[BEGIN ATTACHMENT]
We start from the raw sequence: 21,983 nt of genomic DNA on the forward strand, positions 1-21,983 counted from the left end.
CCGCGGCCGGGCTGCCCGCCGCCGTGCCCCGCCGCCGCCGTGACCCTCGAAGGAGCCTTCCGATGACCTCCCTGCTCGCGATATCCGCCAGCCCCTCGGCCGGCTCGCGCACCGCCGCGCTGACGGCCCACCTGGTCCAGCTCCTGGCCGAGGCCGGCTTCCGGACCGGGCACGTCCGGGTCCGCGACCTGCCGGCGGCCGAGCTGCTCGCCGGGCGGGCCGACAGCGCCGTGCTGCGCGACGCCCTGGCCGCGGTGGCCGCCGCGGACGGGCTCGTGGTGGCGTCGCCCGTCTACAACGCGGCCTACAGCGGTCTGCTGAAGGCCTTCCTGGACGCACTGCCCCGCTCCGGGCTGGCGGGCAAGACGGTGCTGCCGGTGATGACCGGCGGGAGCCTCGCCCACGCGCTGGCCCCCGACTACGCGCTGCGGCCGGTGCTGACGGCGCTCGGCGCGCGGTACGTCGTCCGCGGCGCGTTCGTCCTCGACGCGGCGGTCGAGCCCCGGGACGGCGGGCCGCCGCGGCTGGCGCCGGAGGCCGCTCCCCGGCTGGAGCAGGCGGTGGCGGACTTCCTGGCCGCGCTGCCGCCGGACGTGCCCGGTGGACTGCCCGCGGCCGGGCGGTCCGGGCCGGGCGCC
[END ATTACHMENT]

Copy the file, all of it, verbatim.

We start from the raw sequence: 21,983 nt of genomic DNA on the forward strand, positions 1-21,983 counted from the left end.
CCGCGGCCGGGCTGCCCGCCGCCGTGCCCCGCCGCCGCCGTGACCCTCGAAGGAGCCTTCCGATGACCTCCCTGCTCGCGATATCCGCCAGCCCCTCGGCCGGCTCGCGCACCGCCGCGCTGACGGCCCACCTGGTCCAGCTCCTGGCCGAGGCCGGCTTCCGGACCGGGCACGTCCGGGTCCGCGACCTGCCGGCGGCCGAGCTGCTCGCCGGGCGGGCCGACAGCGCCGTGCTGCGCGACGCCCTGGCCGCGGTGGCCGCCGCGGACGGGCTCGTGGTGGCGTCGCCCGTCTACAACGCGGCCTACAGCGGTCTGCTGAAGGCCTTCCTGGACGCACTGCCCCGCTCCGGGCTGGCGGGCAAGACGGTGCTGCCGGTGATGACCGGCGGGAGCCTCGCCCACGCGCTGGCCCCCGACTACGCGCTGCGGCCGGTGCTGACGGCGCTCGGCGCGCGGTACGTCGTCCGCGGCGCGTTCGTCCTCGACGCGGCGGTCGAGCCCCGGGACGGCGGGCCGCCGCGGCTGGCGCCGGAGGCCGCTCCCCGGCTGGAGCAGGCGGTGGCGGACTTCCTGGCCGCGCTGCCGCCGGACGTGCCCGGTGGACTGCCCGCGGCCGGGCGGTCCGGGCCGGGCGCC